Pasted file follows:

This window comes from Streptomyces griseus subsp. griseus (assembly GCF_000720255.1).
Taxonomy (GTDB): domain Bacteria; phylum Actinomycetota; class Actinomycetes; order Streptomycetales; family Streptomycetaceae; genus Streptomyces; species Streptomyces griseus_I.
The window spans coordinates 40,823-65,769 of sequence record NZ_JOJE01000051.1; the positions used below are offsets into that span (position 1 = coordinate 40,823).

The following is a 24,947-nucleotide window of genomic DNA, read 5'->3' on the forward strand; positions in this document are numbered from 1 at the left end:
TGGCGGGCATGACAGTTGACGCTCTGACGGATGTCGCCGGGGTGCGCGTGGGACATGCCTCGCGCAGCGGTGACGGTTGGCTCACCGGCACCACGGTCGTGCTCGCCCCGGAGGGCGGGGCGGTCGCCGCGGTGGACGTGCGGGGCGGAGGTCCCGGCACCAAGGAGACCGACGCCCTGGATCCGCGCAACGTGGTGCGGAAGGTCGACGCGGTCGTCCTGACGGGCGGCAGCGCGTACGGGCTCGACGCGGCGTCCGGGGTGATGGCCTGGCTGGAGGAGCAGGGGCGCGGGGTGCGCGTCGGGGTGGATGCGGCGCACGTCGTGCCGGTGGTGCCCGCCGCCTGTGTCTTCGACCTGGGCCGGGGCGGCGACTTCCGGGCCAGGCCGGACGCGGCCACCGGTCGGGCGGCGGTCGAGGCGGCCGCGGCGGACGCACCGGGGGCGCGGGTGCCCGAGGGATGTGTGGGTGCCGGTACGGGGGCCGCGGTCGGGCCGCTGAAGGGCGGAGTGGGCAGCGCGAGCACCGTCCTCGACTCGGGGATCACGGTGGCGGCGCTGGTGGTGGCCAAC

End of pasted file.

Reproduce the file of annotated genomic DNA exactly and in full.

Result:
This window comes from Streptomyces griseus subsp. griseus (assembly GCF_000720255.1).
Taxonomy (GTDB): domain Bacteria; phylum Actinomycetota; class Actinomycetes; order Streptomycetales; family Streptomycetaceae; genus Streptomyces; species Streptomyces griseus_I.
The window spans coordinates 40,823-65,769 of sequence record NZ_JOJE01000051.1; the positions used below are offsets into that span (position 1 = coordinate 40,823).

The following is a 24,947-nucleotide window of genomic DNA, read 5'->3' on the forward strand; positions in this document are numbered from 1 at the left end:
TGGCGGGCATGACAGTTGACGCTCTGACGGATGTCGCCGGGGTGCGCGTGGGACATGCCTCGCGCAGCGGTGACGGTTGGCTCACCGGCACCACGGTCGTGCTCGCCCCGGAGGGCGGGGCGGTCGCCGCGGTGGACGTGCGGGGCGGAGGTCCCGGCACCAAGGAGACCGACGCCCTGGATCCGCGCAACGTGGTGCGGAAGGTCGACGCGGTCGTCCTGACGGGCGGCAGCGCGTACGGGCTCGACGCGGCGTCCGGGGTGATGGCCTGGCTGGAGGAGCAGGGGCGCGGGGTGCGCGTCGGGGTGGATGCGGCGCACGTCGTGCCGGTGGTGCCCGCCGCCTGTGTCTTCGACCTGGGCCGGGGCGGCGACTTCCGGGCCAGGCCGGACGCGGCCACCGGTCGGGCGGCGGTCGAGGCGGCCGCGGCGGACGCACCGGGGGCGCGGGTGCCCGAGGGATGTGTGGGTGCCGGTACGGGGGCCGCGGTCGGGCCGCTGAAGGGCGGAGTGGGCAGCGCGAGCACCGTCCTCGACTCGGGGATCACGGTGGCGGCGCTGGTGGTGGCCAAC